August 30, 2016: The New York Times advocates that Bill and Chelsea Clinton should cut all ties to the Clinton Foundation if Hillary wins the presidency, and the foundation should ban all foreign and corporate donations immediately.

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Chelsea, Hillary and Bill Clinton (Credit: Lucas Jackson / Reuters)

The New York Times‘ editorial board publishes an editorial entitled “Cutting Ties to the Clinton Foundation.” It doesn’t go as far as a recent USA Today editorial advocating that the Clintons completely cut their ties to the Clinton Foundation if Hillary Clinton wins the presidency in November 2016. However, it argues that the steps the Clintons recently announced to distance themselves from the foundation if Hillary wins are not enough.

The editorial states, “‘Pay-to-play’ charges by [Republican presidential nominee] Donald Trump have not been proved. But [recently released] emails and previous reporting suggest Mr. Trump has reason to say that while Mrs. Clinton was secretary [of state], it was hard to tell where the foundation ended and the State Department began.”

The Times suggests that the foundation should “ban contributions from foreign and corporate entities now. If Mrs. Clinton wins, Bill and Chelsea Clinton should both end their operational involvement in the foundation and its affiliates for the duration of her presidency, relinquishing any control over spending, hiring, and board appointments. … Achieving true distance from the foundation is not only necessary to ensure its effectiveness, it is an ethical imperative for Mrs. Clinton.” (The New York Times, 8/30/2016)

August 30, 2016: The State Department says that around 30 Clinton emails discovered by the FBI could relate to Benghazi.

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US District Judge Amit Mehta (Credit: public domain)

US District Court Judge Amit Mehta is presiding over a Freedom of Information Act (FOIA) lawsuit initiated by Judicial Watch regarding the public release of information relating to the 2012 terrorist attack in Benghazi, Libya. The FBI recently gave the State Department almost 15,000 previously unknown Clinton emails, so Mehta wants to know if any of them relate to Benghazi.

State Department spokesperson John Kirby says, “Using broad search terms, we have identified approximately 30 documents potentially responsive to a Benghazi-related request. At this time, we have not confirmed that the documents are, in fact, responsive, or whether they are duplicates of materials already provided to the department by former Secretary Clinton in December 2014.” The department says it will need until the end of September 2016 to review the 30 or so emails and redact any classified information in them.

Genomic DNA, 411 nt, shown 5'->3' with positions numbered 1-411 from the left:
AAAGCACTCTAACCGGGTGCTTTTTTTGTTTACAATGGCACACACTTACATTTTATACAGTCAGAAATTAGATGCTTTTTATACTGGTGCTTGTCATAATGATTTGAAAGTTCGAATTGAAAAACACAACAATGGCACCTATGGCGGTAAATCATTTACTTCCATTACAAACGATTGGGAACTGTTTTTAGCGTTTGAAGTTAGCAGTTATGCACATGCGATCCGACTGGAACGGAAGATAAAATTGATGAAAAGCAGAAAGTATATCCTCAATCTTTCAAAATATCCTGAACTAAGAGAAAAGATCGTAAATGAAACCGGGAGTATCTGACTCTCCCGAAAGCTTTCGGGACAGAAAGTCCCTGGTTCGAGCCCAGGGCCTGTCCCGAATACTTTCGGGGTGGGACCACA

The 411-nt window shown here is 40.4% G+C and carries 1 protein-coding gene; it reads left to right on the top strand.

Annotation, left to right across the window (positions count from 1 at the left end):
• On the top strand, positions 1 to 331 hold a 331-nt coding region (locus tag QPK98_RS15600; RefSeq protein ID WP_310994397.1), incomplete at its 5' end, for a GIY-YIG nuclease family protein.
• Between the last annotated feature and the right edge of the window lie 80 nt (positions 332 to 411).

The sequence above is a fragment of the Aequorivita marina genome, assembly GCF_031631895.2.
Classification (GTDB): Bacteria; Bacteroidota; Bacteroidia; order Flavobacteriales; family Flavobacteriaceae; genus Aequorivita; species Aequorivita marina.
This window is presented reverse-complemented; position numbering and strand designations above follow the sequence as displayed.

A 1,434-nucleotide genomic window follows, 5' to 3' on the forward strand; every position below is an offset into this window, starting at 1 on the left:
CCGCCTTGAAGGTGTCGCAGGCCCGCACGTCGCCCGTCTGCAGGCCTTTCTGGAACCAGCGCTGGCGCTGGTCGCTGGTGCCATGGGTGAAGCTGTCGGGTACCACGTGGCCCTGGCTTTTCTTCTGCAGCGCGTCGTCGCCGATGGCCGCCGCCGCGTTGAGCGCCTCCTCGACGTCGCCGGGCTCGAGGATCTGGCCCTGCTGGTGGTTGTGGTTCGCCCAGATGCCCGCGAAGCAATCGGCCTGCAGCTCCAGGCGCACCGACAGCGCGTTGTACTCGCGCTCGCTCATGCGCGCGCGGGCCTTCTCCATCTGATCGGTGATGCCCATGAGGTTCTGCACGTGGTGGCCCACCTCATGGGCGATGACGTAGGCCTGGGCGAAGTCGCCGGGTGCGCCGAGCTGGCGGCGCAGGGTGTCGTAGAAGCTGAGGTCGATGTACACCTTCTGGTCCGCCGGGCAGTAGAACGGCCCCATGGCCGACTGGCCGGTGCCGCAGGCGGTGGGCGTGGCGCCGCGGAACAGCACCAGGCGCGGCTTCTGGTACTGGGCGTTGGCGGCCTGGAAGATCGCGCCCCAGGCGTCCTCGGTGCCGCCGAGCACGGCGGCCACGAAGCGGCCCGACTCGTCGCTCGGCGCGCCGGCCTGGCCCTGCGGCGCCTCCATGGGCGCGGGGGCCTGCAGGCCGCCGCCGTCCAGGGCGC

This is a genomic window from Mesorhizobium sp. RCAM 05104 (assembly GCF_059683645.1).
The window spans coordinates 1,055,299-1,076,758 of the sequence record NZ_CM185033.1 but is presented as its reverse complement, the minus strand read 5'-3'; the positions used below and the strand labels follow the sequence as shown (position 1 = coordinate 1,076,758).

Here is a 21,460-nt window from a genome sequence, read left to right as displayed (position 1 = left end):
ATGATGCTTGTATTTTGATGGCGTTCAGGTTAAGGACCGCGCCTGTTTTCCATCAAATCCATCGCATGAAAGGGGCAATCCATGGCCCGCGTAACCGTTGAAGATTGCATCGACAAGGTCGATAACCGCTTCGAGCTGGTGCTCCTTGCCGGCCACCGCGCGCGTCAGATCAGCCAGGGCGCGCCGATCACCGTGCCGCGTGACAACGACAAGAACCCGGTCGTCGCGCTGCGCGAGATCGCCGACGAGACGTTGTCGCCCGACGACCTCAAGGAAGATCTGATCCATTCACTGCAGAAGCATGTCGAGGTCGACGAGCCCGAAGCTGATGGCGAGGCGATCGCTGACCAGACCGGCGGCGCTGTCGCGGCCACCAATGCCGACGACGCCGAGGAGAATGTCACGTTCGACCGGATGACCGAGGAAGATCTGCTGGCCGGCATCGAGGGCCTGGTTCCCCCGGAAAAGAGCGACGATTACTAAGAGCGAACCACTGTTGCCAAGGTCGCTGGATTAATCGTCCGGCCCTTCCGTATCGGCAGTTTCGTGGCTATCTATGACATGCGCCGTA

However, Mehta doesn’t understand why it would take the department so long to process so few emails. He orders the department to return in a week to try to justify the processing time.

Starting in mid-2014, Clinton was specifically asked for all her emails related to Benghazi, months before she was asked for all her work-related emails in general. The Benghazi-related emails were the first of her emails to be released, in early 2015.

Jason Miller, senior communications adviser for Republican presidential nominee Donald Trump, says, “Clinton swore before a federal court and told the American people she handed over all of her work-related emails. If Clinton did not consider emails about something as important as Benghazi to be work-related, one has to wonder what is contained in the other emails she attempted to wipe from her server.” (The Hill, 8/30/2016)

August 30, 2016: More than 50 House Republicans call for a special prosecutor to investigate Hillary Clinton’s ties to the Clinton Foundation.

The representatives write a letter to Attorney General Loretta Lynch, urging the Justice Department to appoint a special prosecutor to investigate whether Clinton Foundation donors had unusual access to Hillary Clinton while she served as secretary of State. This comes after an August 24, 2016 Associated Press article that claims over half of all the private citizens Clinton met with in those years donated to the foundation.

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Representative John Ratcliffe (Credit: public domain)

Representative John Ratcliffe (R) spearheads the letter, which cites the evidence in the article, then says, “All of this makes it very unclear where the State Department ended and where the Clinton Foundation began. … The facts as they have been reported surrounding the Clinton Foundation warrant an investigation that is beyond reproach and beyond any appearance of political favoritism. Appointing a special counsel is a necessary step at this juncture.”

The presidential campaign of Republican nominee Donald Trump has also been pushing for a special prosecutor in recent days. Prominent Republicans such as vice presidential nominee Mike Pence, New Jersey Governor Chris Christie, and former New York City Mayor Rudy Giuliani have issued similar statements.

Not surprisingly, Clinton and other Democratic politicians reject the need for a special prosecutor. For instance, Representative Adam Schiff (D) says, “There’s no evidence at all of any illegality in terms of Clinton Foundation and the secretary of state’s of work. … The most that has come to surface is that some of the Clinton Foundation supporters also met with the secretary of state, which you would imagine would be the case. So no, that’s not at all the kind of foundation you would want for the extraordinary step of a special investigator [or] prosecutor.” (The Hill, 8/30/2016)